Heroes are damaging to a team because they become a crutch. As soon as you have someone who’s always willing to work at all hours, the motivation from the rest of the team to produce reliable, trouble-free software drops. The hero is a human patch. Sure, you might sit around talking about how reliability is a priority, but in the back of your mind you know that the hero will be there to fix what doesn’t work.

For whatever reason, I didn’t get the feeling that the library was learning to use the tools themselves, I got the feeling that they were getting used to me being available to solve problems and answer questions. I’m certain this problem is as much my responsibility, if not more, than theirs, but I’d gotten to a point where I literally could not see a way out of it. And I dreaded going to work. And I couldn’t see a solution.

The Koha consortium project in the state is doing well and I have no doubt the library will automate. The librarian wants it to happen, though her timeline is unclear. I vacillate back and forth between thinking that the work I did was uniquely valuable and integral to the library being able to automate at all, ever, and feeling like a bit of a quitter, leaving the project when it started to bog down and get tough. I’m lucky in that I have a lot of real-life and online friends who have been supportive of my decision, but it’s still one of the tougher ones I’ve made in the last few months. [rc3]

what happens when you don’t get what you pay for

Nicole wonders aloud why people who paid for an Open Source OPAC from LibLime aren’t raising hell when they are instead pressured to accept the closer-source version instead?

So why are these librarians taking it? Why are they being quiet? I don’t have an answer for you – and so I’m hoping someone out there can answer this for me. If you signed a contract for one product and then are told you have to use another – do you just say okay? or do you move on or demand the product you originally wanted. I think that the result of the Queens Library law suit will be very interesting – but I’m shocked that this is the first!! Librarians have been just taking these hits and coming back for more.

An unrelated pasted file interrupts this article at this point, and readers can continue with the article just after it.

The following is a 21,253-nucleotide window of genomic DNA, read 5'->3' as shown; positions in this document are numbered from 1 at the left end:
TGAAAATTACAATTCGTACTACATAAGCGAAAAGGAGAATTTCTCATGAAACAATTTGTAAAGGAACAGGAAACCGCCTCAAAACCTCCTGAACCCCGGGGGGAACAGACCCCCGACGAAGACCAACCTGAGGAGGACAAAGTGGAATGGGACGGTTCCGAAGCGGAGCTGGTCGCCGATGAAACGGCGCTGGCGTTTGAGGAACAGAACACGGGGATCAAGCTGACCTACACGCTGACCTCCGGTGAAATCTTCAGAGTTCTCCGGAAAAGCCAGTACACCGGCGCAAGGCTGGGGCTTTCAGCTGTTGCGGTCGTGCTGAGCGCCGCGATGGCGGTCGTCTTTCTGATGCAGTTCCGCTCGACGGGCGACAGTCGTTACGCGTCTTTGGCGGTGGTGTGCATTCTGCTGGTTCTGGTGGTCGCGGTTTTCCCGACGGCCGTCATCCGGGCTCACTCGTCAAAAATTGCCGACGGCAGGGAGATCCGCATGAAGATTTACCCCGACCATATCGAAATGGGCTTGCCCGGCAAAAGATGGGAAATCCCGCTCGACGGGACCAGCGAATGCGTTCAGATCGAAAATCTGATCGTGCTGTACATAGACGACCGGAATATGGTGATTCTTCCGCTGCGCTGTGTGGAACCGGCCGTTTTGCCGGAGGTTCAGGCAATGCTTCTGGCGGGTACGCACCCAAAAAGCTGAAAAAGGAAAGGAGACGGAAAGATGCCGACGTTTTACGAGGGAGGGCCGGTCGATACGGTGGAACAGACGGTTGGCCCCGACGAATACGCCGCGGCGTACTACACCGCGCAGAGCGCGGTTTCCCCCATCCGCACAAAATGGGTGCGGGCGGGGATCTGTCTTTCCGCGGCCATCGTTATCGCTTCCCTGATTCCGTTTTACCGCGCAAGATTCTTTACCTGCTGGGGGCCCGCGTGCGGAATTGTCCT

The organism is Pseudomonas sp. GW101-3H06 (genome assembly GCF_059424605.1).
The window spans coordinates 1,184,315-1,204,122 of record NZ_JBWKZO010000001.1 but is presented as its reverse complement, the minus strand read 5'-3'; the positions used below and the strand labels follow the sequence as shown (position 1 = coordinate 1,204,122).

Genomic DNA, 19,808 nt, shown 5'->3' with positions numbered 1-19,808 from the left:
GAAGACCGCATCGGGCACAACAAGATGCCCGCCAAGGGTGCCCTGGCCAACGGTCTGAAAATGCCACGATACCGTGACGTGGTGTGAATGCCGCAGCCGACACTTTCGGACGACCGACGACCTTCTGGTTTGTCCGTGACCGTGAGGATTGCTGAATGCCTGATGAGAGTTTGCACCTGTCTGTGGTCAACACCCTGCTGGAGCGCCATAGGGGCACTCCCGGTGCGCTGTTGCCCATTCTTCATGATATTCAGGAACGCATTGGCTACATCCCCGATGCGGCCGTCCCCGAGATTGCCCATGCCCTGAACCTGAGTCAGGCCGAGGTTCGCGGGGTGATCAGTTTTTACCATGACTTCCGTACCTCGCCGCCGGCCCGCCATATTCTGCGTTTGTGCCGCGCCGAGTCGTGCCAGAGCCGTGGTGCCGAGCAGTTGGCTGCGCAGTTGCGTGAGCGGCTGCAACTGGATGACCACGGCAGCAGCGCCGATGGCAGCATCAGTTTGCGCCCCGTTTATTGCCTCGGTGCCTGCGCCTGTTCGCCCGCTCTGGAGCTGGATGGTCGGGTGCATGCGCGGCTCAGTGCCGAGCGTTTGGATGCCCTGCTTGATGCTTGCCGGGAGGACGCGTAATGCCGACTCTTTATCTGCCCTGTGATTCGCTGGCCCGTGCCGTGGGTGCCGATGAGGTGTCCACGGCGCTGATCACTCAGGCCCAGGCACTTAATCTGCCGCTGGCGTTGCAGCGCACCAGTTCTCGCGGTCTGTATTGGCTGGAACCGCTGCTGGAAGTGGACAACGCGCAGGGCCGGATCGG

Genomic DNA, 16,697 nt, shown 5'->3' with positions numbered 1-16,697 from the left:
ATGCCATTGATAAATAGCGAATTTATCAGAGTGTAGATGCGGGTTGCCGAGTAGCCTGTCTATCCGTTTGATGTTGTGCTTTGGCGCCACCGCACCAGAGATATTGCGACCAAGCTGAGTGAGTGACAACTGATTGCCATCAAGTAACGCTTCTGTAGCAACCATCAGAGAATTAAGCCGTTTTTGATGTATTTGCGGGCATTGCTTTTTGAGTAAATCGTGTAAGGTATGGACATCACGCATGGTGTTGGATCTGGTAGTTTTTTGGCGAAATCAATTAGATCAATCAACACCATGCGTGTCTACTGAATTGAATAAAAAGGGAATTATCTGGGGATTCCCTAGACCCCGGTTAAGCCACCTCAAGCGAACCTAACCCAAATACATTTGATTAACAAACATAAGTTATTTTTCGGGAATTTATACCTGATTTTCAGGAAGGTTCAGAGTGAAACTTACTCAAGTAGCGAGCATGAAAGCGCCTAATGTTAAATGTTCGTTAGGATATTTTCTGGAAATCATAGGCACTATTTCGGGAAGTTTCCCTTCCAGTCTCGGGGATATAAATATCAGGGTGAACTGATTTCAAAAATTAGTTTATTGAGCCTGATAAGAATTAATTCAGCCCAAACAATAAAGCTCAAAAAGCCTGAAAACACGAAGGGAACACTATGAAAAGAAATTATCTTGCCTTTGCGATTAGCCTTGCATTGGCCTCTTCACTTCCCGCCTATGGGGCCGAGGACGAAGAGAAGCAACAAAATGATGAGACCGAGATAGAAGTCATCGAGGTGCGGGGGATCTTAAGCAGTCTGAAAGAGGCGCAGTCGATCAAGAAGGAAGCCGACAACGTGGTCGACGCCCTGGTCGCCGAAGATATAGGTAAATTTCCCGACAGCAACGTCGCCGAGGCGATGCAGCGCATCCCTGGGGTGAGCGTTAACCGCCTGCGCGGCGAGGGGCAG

Friday afternoon posts about important things

In the habit I seem to be in of writing posts about topics I deeply care about, here is a late Friday post about Open Source library catalogs. I was at an in-service day at the Howe Library in Hanover on Monday talking about Open Source. I gave a version of a talk I gave in Athens GA at the Evergreen conference, back when my OS project was still looking all shiny and before the LibLime implosion (and Nicole’s departure) and before Karen took a cool job on the West Coast. The talk was fun, well-received and then we had lunch together and talked some.

In the course of talking to various librarians, it became clear that there are a lot of separate OS projects going on in New England. There’s the VOKAL project which I’m loosely involved with — and I get to work with Nicole because Bywater has the support contract! — and the VT state librarian has been talking about a statewide catalog. New Hampshire is looking at a similar thing, though I’m not sure how far along they are. And I’ve been talking back and forth with Brian Herzog about the MA Open Source Project. Looks like they’re hiring a coordinator! I only wish I could go to either one of these presentations but I’m off following my own different drummer to the Iowa Library Conference and then to BitNorth in Montreal the following weekend. If anyone goes, please do let me know how it goes. Exciting times.